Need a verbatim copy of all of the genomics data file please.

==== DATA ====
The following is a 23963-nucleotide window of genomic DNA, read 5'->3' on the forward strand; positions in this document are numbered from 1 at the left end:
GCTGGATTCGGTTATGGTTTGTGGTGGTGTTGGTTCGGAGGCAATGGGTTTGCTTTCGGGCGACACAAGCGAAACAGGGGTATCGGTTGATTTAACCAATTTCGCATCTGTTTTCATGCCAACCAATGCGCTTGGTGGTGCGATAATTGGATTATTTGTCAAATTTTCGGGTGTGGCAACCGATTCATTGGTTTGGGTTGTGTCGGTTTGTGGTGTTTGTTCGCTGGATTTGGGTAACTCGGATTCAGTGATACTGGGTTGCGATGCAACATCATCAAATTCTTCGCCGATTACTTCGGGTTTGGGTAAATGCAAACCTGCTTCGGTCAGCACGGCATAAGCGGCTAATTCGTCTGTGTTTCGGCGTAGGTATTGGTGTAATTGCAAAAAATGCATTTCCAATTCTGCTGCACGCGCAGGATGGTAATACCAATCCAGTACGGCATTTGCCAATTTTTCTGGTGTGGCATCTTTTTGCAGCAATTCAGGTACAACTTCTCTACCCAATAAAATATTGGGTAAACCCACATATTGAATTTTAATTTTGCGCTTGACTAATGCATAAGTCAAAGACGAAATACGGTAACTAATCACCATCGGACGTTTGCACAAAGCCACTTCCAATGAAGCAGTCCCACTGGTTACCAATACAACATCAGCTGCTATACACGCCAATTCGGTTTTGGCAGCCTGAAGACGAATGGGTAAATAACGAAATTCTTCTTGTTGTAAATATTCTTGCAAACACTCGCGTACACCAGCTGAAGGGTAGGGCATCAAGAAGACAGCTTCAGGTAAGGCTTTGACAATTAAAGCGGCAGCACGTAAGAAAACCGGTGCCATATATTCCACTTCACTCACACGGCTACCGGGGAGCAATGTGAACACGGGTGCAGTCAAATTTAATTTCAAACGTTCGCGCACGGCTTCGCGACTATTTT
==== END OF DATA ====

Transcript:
The following is a 23963-nucleotide window of genomic DNA, read 5'->3' on the forward strand; positions in this document are numbered from 1 at the left end:
GCTGGATTCGGTTATGGTTTGTGGTGGTGTTGGTTCGGAGGCAATGGGTTTGCTTTCGGGCGACACAAGCGAAACAGGGGTATCGGTTGATTTAACCAATTTCGCATCTGTTTTCATGCCAACCAATGCGCTTGGTGGTGCGATAATTGGATTATTTGTCAAATTTTCGGGTGTGGCAACCGATTCATTGGTTTGGGTTGTGTCGGTTTGTGGTGTTTGTTCGCTGGATTTGGGTAACTCGGATTCAGTGATACTGGGTTGCGATGCAACATCATCAAATTCTTCGCCGATTACTTCGGGTTTGGGTAAATGCAAACCTGCTTCGGTCAGCACGGCATAAGCGGCTAATTCGTCTGTGTTTCGGCGTAGGTATTGGTGTAATTGCAAAAAATGCATTTCCAATTCTGCTGCACGCGCAGGATGGTAATACCAATCCAGTACGGCATTTGCCAATTTTTCTGGTGTGGCATCTTTTTGCAGCAATTCAGGTACAACTTCTCTACCCAATAAAATATTGGGTAAACCCACATATTGAATTTTAATTTTGCGCTTGACTAATGCATAAGTCAAAGACGAAATACGGTAACTAATCACCATCGGACGTTTGCACAAAGCCACTTCCAATGAAGCAGTCCCACTGGTTACCAATACAACATCAGCTGCTATACACGCCAATTCGGTTTTGGCAGCCTGAAGACGAATGGGTAAATAACGAAATTCTTCTTGTTGTAAATATTCTTGCAAACACTCGCGTACACCAGCTGAAGGGTAGGGCATCAAGAAGACAGCTTCAGGTAAGGCTTTGACAATTAAAGCGGCAGCACGTAAGAAAACCGGTGCCATATATTCCACTTCACTCACACGGCTACCGGGGAGCAATGTGAACACGGGTGCAGTCAAATTTAATTTCAAACGTTCGCGCACGGCTTCGCGACTATTTT